After graduating from Carolina in 2017 with majors in studio art and communication studies, Mary Thurman moved to Los Angeles to pursue a career in professional animation. She recently landed a job at Noggin, Nickelodeon’s children’s network, as a junior writer and producer on the short-form animation team.
When a family welcomes a new baby, relatives typically send clothes or toys.
Mary Thurman, however, is not typical.
“I just became an aunt,” she says excitedly, “and I want to make an animated show for my nephew.”
After graduating from Carolina in 2017 with majors in studio art and communication studies, Thurman moved to Los Angeles to pursue a career in professional animation. She recently landed a job at Noggin — Nickelodeon’s children’s network — as a junior writer and producer on the short-form animation team.
When Thurman reflects on her career and successes thus far, she feels a depth of gratitude for her experiences at Carolina.
Born and raised in Charlotte, North Carolina, Thurman always knew she wanted to go to UNC-Chapel Hill.
“I was very single-minded about it,” she says. “I only applied to one other school.”
When Thurman came to the University, she spent time exploring different types of classes and majors. She considered majoring in English but then switched to studio art in the College of Arts and Sciences.
“I bounced around a bit. I thought maybe I would become an art therapist or a graphic designer,” she recalls. “I was discovering myself. I think that’s the point of college.”
In addition to taking a variety of classes, Thurman decided to try out some extracurricular activities, including joining the women’s rowing team. While she joined the team to get more regular exercise, she quickly learned varsity-level rowing was more than just a workout — it was one of the most physically demanding things she had ever done.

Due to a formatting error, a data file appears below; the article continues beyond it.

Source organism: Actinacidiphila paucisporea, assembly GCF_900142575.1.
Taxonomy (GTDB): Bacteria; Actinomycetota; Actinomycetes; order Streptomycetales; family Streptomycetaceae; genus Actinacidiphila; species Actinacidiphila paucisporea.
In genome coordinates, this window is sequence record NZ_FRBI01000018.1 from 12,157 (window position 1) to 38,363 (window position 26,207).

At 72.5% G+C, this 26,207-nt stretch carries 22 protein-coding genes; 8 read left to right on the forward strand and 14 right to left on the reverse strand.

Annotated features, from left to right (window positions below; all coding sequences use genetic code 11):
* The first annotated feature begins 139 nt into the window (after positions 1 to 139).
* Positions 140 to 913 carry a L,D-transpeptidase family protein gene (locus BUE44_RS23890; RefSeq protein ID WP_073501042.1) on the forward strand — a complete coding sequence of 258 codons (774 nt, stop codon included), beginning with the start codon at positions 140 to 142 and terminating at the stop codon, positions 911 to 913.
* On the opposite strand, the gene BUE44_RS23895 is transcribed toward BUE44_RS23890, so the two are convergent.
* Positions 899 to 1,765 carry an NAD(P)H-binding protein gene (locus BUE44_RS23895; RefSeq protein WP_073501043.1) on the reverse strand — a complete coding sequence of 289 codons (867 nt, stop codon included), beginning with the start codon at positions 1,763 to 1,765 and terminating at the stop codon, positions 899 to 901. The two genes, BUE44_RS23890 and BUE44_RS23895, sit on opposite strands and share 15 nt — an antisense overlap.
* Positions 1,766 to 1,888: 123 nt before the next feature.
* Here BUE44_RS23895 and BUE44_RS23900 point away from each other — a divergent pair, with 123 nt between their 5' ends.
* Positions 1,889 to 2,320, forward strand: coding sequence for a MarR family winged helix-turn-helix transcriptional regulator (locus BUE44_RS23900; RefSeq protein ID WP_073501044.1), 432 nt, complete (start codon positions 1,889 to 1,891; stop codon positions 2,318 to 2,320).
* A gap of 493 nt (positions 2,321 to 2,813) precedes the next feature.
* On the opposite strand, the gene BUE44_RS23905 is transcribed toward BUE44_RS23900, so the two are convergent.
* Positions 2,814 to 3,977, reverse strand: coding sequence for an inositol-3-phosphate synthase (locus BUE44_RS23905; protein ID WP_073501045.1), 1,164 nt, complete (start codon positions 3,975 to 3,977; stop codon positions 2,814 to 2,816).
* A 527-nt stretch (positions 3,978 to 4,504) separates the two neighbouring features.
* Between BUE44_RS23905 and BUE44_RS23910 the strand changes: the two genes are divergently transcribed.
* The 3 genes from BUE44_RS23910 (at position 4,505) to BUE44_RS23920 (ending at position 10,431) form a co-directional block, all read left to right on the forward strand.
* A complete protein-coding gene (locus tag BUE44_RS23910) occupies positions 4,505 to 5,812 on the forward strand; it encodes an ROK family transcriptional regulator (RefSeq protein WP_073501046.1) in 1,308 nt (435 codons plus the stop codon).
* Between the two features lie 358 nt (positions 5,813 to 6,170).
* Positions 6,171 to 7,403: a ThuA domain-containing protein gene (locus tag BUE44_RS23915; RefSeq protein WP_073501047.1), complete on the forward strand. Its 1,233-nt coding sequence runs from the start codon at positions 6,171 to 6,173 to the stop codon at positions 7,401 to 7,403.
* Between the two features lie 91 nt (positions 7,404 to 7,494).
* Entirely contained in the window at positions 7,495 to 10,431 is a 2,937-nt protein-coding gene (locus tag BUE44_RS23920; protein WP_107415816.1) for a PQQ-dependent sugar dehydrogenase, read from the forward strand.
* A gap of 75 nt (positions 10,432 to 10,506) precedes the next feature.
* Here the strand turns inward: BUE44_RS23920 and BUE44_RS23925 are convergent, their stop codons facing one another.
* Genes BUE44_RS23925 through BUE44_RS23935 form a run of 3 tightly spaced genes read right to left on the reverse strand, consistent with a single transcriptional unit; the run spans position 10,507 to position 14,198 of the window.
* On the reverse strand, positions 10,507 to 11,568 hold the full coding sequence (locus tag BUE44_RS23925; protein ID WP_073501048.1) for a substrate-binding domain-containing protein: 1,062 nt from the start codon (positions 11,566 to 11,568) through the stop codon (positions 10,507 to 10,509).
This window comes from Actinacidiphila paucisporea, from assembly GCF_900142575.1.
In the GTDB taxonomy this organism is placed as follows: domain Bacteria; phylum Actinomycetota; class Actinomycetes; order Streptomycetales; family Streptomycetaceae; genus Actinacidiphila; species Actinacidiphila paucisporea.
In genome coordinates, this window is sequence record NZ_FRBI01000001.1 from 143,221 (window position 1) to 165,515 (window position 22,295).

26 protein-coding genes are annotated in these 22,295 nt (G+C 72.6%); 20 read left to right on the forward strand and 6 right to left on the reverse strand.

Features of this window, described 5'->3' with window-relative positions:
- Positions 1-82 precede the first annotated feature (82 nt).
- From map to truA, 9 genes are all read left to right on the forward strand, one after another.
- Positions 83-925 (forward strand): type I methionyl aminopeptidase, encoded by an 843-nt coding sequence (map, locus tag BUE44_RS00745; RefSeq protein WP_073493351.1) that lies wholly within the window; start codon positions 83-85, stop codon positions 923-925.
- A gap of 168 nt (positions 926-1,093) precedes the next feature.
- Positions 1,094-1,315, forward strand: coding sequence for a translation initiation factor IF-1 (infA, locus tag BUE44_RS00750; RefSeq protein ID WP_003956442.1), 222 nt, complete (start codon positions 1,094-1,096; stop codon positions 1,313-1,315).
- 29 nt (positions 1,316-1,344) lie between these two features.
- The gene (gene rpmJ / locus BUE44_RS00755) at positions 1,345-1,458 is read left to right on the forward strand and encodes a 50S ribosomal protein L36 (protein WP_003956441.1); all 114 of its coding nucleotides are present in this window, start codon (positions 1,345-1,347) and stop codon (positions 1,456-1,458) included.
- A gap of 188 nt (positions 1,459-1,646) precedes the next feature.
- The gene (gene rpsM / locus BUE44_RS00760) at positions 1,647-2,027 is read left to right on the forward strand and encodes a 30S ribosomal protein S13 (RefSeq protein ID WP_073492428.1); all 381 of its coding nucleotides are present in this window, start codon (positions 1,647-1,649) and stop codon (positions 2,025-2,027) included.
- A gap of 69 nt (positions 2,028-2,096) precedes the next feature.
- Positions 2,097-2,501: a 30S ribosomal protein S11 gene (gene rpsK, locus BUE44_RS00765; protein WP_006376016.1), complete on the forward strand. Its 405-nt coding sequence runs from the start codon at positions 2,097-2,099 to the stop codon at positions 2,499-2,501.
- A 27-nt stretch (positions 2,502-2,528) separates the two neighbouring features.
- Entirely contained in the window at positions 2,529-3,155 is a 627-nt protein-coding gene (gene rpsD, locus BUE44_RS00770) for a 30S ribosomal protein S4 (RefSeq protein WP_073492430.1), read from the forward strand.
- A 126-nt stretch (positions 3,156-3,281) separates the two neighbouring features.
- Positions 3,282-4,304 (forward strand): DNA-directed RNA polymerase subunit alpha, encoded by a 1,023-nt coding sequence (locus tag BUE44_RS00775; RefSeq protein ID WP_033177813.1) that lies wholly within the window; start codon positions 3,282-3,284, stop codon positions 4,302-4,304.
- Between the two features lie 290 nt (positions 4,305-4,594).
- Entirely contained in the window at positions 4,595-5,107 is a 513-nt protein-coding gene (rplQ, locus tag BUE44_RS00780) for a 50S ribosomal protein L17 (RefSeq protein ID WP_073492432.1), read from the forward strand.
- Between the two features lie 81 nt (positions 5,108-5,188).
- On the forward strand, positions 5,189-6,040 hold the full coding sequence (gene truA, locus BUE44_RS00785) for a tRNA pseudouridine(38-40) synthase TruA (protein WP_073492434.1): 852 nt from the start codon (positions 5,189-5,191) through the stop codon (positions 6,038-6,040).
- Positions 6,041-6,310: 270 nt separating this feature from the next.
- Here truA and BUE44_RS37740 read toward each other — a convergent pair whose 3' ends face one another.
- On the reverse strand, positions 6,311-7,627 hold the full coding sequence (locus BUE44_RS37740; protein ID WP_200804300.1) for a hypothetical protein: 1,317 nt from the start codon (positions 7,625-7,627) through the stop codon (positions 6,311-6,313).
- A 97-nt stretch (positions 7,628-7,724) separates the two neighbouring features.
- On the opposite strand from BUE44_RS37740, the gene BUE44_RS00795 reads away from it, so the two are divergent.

For Thurman, the challenging nature of the activity made it worthwhile.
“It’s very empowering. You feel very strong,” she says. “It’s another way of measuring what you’re capable of.”
Thurman quit the team after a year to be able to focus on other activities, but she still values the experience.
“I figured if I could do that for a year, I can do just about anything,” she says. “It was great for me – but I had other stuff I wanted to do.”
Make the big move
By the time her junior year rolled around, Thurman had started to think more seriously about how to shape her future career. She considered her lifelong love of animation. Maybe she could create cartoons – making the kind of TV shows she has enjoyed since childhood.
At the time, the art department didn’t offer many classes in animation, but the Hussman School of Journalism and Media did. Even though she wasn’t a journalism major, Thurman went to talk to some of the professors.
“I begged them to let me in – I got into those classes through sheer determination,” she says with a laugh.
The first class she took was “3D Modeling” with Spencer Barnes. As soon as she started learning how to make her own animations, Thurman knew she was on the right path. She realized she loved animation and the idea of making TV shows – so much so that she was willing to move across the country to pursue a career in Hollywood.
“Before then, I had thought, ‘I’m in North Carolina. I can’t do this.’ I had to give myself permission to be open to it,” she says. “Thinking I couldn’t do it was nonsense.”
At the end of her junior year, she joined the UNC Hollywood Internship program, which has helped hundreds of Carolina students get their start in the filmmaking industry.
“I was the only one in my year who was singularly focused on animation,” Thurman says. “It’s much more niche than something like writing or acting, but it was all I wanted to do.”
Her first internship involved working with two animation producers at a start-up called Astronomical Entertainment. Because the team was so small, Thurman was given more opportunities to contribute to the project.
“I was probably the third employee,” she says. “It was cool because I got to sit in on meetings that an intern would normally not participate in.”
Pay it forward
Thurman says one of the strongest components of the UNC Hollywood Internship program is the camaraderie, both among current interns and former participants.
“At the end of the internship, there’s a big event with a bunch of UNC alumni,” she says. “You get access to all these people who have moved out to L.A. in the last 30 years and who want to help you.”
Shortly after she arrived in Los Angeles, Thurman connected with Carolina alumnus Jake Goldman ’06 who offered solid advice that has stuck with her. When it comes to finding success in Hollywood, he told Thurman, it’s about simply sticking around.
“You don’t have to be the very best in the business – you just have to be determined,” Thurman says. “People you meet get promoted, then eventually you get promoted. A lot of the success narrative is just time.”
By ML Parker, University Communications